Climate

Research reveals Pacific Ocean threats and solutions
May 28, 2009 10:31 AM - Lisbeth Fog, SciDevNet

Center for Ocean Solutions report warns that, left unchecked, the Pacific Ocean faces threats that will render some coastal areas uninhabitable.

Water from Melting Greenland Ice Sheath May Impact Northeast US Coast
May 28, 2009 06:28 AM - Editor, ENN

New research by the National Center for Atmospheric Research points to the possibility that water from the melting Greenland Ice Sheath could change oceanic circulation in the North Atlantic, in a way that would raise sea levels off the Northeast by about eight inches more than the average global sea level rise that is expected with global warming.

NASA Supercomputers Advance State of the Art of Ocean Circulation Modeling
May 27, 2009 06:55 AM - Editor, ENN

Global scale oceanic circulation modeling has been moving to a new gridding method that projects the faces of a cube onto the surface of a sphere. They found that this method covers the sphere more uniformly than a latitude-longitude grid, and that it produces more accurate results near Earth's poles. This is helping refine modeling of ocean currents which are critical to global climate models, and has the potential to significantly improve the accuracy of climate change modeling.

Is Antarctica Cooling After All?
May 26, 2009 11:55 AM - Editor, ENN

While most of the planet has been warming for decades, part of Antartica, the East Antarctic Ice Sheet -- has actually been getting colder. At least that was the general consensus. A major study by Pennsylvania State University; NASA's Goddard Space Flight Center in Greenbelt, Md.; and NASA's Goddard Institute for Space Studies in New York City shows this may not be the case at all. The work was supported by grants from the National Science Foundation.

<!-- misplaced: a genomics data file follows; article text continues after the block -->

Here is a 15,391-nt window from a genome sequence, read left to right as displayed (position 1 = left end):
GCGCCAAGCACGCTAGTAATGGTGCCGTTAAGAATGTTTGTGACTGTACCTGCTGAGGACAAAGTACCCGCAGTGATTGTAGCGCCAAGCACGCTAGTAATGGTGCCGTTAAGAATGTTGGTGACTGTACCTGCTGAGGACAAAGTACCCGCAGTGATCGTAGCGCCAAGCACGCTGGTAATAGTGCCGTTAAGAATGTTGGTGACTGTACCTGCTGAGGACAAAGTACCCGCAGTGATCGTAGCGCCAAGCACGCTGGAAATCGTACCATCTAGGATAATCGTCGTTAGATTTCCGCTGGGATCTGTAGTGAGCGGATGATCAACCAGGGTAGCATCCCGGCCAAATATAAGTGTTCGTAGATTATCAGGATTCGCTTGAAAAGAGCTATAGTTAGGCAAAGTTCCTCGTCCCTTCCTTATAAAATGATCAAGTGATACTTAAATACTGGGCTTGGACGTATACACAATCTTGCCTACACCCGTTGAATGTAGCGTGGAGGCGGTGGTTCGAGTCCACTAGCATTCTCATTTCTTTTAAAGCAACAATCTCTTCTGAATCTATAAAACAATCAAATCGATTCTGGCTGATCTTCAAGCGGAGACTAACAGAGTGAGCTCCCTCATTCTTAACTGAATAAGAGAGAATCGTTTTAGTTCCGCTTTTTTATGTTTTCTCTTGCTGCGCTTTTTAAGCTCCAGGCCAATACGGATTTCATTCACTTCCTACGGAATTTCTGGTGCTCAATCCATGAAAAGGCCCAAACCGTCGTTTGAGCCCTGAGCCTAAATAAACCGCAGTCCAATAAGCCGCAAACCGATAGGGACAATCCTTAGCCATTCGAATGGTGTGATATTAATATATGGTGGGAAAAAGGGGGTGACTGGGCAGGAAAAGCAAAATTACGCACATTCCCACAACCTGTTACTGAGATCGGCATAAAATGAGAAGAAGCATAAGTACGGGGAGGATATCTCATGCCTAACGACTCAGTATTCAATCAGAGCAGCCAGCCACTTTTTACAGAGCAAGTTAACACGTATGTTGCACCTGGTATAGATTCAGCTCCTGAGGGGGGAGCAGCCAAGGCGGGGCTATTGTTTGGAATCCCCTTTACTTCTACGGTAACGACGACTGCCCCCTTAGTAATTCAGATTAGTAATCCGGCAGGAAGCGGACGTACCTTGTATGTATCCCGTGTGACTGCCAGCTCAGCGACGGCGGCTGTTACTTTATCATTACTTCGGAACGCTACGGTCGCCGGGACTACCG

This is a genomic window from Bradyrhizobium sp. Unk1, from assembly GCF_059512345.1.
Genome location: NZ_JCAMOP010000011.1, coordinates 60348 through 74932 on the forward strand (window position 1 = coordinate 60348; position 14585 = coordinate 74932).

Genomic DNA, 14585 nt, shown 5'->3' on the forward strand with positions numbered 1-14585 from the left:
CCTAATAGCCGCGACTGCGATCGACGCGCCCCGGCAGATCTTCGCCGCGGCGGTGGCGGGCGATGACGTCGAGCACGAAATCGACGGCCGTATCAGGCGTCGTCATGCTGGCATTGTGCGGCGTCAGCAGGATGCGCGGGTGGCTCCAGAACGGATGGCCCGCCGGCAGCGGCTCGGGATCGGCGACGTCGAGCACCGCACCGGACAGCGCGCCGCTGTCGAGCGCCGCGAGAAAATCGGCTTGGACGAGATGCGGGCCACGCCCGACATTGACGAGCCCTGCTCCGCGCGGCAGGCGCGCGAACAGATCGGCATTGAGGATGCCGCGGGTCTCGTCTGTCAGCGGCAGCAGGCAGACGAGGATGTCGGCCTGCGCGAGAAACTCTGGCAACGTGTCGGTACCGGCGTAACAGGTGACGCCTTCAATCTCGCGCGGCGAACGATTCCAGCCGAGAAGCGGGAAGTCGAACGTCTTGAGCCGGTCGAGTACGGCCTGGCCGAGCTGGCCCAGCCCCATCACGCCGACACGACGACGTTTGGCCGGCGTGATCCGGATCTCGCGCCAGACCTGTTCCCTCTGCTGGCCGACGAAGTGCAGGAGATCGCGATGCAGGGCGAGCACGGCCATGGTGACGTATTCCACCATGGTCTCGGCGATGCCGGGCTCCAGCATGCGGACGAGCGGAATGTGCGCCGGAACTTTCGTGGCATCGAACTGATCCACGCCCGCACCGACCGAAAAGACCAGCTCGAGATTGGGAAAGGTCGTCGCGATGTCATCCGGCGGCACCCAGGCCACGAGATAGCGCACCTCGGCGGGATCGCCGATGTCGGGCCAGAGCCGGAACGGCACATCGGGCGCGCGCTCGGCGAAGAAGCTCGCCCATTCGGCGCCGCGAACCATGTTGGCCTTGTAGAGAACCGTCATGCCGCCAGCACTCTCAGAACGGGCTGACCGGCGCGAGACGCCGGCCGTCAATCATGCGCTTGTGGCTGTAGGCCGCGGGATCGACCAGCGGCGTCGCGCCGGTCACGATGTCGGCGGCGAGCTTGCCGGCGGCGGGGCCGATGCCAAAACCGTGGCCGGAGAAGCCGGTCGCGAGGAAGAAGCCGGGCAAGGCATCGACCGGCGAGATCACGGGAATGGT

In Hot Pursuit of Fusion (or Folly)
May 26, 2009 06:53 AM - WILLIAM J. BROAD, The New York Times

Here in a dry California valley, outside a small town (Livermore), a cathedral of light is to be dedicated on Friday. Like the cathedrals of antiquity, it is built on an unrivaled scale with unmatched technology, and it embodies a scientific doctrine that, if confirmed, might lift civilization to new heights. "Bringing Star Power to Earth" reads a giant banner that was recently unfurled across a building the size of a football stadium.

2008 U.S. Fossil Fuel CO2 Emissions See Biggest Drop in Nearly 30 Years

Sky-high fuel prices, declining energy use and a slumping economy gave the U.S. its largest annual decline in fossil fuel-based carbon dioxide (CO2) emissions since 1982, when emissions fell 5.3 percent. Energy-related CO2 emissions in 2008 fell 2.8 percent compared to the year before, according to preliminary data released today by the U.S. Energy Information Administration (EIA).

Climate Change on Business Agenda in Denmark
May 24, 2009 07:35 AM - Reuters

Businesses leaders met in Denmark on Sunday to try to unite behind a call for long-term climate policies on oil, power and technology ahead of a U.N. conference in December that aims to replace the Kyoto Protocol. Many companies want new rules to help plan investment and capitalize on green technology. Some shareholders also want more climate-friendly business, but companies reliant on fossil fuels may lose out from measures to boost low-carbon alternatives.

Endangered North Atlantic Right Whales detected near Greenland
May 23, 2009 08:01 AM - LiveScience

A group of endangered North Atlantic right whales has been identified near Greenland in an area where the species was thought to be extinct, using a system of underwater microphones.

Yosemite's giant trees disappear
May 23, 2009 07:31 AM - Matt Walker, Earth News

The oldest and largest trees within California's world famous Yosemite National Park are disappearing. Climate change appears to be a major cause of the loss. The revelation comes from an analysis of data collected over 60 years by forest ecologists.

Shellfish reefs are 'most imperilled sea habitat'
May 22, 2009 07:34 AM - Peter Aldhous, New Scientist

Globally, 85 per cent of reefs have been lost. Destructive fishing practices, disease and coastal development threaten many of the survivors. What sounds like an apocalyptic vision of the future for the world's tropical corals is in fact a chilling assessment of the current state of reefs built in cooler waters by oysters and other bivalve shellfish.

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